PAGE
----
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The New Law on Admixed Embryos and the Genetic Heritage of the Living Kingdom

Scientists in the US recently created a fluorescent human embryo. This was achieved by inserting a gene for green fluorescent protein. This shows that it is possible to successfully transfer a gene from a non-human animal to a human and for that gene to express its function. Other animal studies have shown that such gene transfer is both safe and effective, creating super animals, such as mice with colour-vision derived from human genes transferred.

The Bill passed in the UK parliament to allow the creation of human admixed embryos opens the door to this kind of research in the UK, up to 14 days during the embryo’s life. At present this will facilitate the creation of cybrids as a source of stem cells for experimentation. But further into the future, it allows the creation of transgenic and chimeric human embryos, like those created in the US.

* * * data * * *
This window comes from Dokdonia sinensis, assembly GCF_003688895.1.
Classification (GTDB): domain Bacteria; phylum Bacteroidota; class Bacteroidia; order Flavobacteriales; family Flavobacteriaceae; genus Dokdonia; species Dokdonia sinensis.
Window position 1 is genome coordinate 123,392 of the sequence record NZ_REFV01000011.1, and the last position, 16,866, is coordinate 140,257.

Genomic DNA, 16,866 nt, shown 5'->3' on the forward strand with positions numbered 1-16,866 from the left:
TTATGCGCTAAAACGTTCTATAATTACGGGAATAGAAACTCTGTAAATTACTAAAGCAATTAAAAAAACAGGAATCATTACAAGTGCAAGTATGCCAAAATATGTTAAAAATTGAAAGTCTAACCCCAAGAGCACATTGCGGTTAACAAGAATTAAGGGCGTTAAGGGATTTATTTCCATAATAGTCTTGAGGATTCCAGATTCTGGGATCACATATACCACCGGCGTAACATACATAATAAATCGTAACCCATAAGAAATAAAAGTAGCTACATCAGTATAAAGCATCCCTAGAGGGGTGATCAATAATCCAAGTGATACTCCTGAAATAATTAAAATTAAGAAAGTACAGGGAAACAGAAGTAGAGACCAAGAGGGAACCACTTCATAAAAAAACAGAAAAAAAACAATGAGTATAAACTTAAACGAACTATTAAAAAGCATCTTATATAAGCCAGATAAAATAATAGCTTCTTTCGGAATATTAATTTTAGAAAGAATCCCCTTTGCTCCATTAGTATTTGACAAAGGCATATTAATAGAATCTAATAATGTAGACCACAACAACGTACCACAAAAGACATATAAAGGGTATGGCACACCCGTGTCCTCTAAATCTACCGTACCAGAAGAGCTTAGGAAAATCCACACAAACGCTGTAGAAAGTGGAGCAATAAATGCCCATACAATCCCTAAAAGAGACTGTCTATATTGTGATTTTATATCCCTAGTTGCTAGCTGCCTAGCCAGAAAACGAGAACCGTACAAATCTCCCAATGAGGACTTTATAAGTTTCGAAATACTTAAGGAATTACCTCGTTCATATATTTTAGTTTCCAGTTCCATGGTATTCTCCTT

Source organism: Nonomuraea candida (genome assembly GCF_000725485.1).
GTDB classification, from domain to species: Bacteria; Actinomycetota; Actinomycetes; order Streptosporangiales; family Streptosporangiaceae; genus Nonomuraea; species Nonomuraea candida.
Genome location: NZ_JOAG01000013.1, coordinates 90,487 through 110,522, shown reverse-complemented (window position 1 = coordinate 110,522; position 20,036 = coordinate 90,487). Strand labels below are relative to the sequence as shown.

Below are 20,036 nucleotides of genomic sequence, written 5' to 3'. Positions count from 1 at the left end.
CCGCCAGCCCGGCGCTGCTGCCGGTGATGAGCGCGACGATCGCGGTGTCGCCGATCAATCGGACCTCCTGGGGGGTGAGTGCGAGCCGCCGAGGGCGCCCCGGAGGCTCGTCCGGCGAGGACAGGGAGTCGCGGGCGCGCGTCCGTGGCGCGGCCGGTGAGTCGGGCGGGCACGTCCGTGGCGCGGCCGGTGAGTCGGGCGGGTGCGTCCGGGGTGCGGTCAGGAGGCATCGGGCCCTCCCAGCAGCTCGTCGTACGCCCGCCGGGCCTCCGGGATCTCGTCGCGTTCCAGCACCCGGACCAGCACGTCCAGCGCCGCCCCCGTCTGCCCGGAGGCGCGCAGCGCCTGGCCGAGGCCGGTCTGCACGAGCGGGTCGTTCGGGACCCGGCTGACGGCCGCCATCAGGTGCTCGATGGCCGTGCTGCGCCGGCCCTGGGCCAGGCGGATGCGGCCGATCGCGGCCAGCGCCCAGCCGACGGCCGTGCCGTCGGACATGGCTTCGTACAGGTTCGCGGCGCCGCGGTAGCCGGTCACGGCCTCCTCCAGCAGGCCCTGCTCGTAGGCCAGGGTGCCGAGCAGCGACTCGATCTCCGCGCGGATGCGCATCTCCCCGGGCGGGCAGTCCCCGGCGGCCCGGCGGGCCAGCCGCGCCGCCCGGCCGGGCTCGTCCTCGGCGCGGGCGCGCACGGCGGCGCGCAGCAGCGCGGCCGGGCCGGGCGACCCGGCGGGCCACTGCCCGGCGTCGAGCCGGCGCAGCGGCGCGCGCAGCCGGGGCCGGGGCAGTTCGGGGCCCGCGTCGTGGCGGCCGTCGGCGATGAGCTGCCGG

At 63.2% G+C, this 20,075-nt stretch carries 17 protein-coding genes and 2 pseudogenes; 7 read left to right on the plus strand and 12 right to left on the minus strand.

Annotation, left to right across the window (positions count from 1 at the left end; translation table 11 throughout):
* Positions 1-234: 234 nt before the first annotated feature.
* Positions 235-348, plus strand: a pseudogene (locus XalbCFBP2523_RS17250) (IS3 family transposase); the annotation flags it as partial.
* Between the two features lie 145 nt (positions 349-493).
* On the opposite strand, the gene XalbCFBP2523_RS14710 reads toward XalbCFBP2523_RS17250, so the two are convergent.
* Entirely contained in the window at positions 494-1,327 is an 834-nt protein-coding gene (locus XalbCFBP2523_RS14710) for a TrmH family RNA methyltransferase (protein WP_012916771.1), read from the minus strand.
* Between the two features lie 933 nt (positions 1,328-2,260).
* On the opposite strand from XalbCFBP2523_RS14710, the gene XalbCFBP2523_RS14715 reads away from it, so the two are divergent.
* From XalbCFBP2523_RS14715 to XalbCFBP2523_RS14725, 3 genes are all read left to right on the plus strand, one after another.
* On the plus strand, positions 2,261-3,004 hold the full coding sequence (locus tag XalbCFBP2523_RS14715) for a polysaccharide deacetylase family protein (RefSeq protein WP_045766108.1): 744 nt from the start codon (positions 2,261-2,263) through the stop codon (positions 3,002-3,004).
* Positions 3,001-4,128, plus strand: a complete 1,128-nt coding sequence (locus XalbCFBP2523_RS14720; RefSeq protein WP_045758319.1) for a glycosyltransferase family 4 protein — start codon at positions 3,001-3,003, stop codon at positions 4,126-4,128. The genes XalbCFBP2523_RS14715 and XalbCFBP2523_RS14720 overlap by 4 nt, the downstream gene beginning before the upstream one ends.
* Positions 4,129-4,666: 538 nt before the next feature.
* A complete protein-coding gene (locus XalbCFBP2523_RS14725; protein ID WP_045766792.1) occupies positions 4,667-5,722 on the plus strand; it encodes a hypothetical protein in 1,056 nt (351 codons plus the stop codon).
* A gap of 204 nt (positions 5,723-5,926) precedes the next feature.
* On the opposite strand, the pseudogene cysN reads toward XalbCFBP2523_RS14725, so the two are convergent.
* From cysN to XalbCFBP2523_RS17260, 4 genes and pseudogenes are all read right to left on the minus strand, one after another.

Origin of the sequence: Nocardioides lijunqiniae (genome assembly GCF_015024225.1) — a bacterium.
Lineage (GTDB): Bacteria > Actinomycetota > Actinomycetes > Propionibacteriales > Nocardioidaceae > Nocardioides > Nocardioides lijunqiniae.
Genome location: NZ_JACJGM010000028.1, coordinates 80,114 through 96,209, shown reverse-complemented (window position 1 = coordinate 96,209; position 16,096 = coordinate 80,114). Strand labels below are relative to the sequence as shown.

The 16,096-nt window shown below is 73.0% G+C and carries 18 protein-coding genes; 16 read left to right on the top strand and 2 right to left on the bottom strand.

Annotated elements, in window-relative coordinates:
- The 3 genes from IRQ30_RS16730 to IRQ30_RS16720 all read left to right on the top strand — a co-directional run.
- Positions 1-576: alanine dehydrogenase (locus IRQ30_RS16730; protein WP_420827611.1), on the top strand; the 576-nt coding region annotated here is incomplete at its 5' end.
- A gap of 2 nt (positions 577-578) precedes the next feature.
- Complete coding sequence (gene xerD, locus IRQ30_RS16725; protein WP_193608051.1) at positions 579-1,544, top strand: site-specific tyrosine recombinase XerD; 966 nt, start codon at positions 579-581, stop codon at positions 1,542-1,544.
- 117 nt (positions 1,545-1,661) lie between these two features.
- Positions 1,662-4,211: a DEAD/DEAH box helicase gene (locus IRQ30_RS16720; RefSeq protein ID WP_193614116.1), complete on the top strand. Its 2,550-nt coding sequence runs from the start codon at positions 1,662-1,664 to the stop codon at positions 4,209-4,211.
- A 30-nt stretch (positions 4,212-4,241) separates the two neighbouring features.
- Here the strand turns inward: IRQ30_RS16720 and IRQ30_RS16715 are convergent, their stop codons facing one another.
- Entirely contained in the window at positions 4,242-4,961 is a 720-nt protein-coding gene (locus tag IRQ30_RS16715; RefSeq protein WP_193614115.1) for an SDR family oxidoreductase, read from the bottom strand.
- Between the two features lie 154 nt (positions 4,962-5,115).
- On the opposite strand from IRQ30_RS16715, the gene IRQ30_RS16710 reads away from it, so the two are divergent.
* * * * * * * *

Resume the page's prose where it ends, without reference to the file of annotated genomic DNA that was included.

This is a momentous piece of legislation which may bear directly, in the future, on the direction and perhaps even existence of humanity. Its significance is not that it allows the creation of new circus freaks, fluorescent humans – it would be a criminal offence to allow these embryos to gestate beyond 2 weeks. Rather, it allows scientists to utilise the genetic heritage of the entire living kingdom on earth. Humans could benefit from the genes of any living or even deceased plant or animal. this might enable research to occur which could provide humans with the power to photosynthesise, to have the sonar of a bat, the visual acuity of a hawk, the hearing of a dog or the balance of a cat. But more importantly, many animals are resistant to diseases that humans are susceptible to. This opens up the possibility of conferring genetic resistance to disease or ageing.

The potential of this kind of research is enormous for humanity, extending far beyond the development of stem cell therapies and regenerative medicine. It opens the door to transferring the building blocks of life, function, capacity, behaviour from other species into humans. Natural evolution would never have achieved this. If we are to withstand radical infectious, environmental or other challenges, we may need the knowledge that this research may provide, to modify significantly our genetic nature. At present, no such threats exist. But they may. This science is an insurance policy for humanity, as well as opening the door to liberation from our human constraints.

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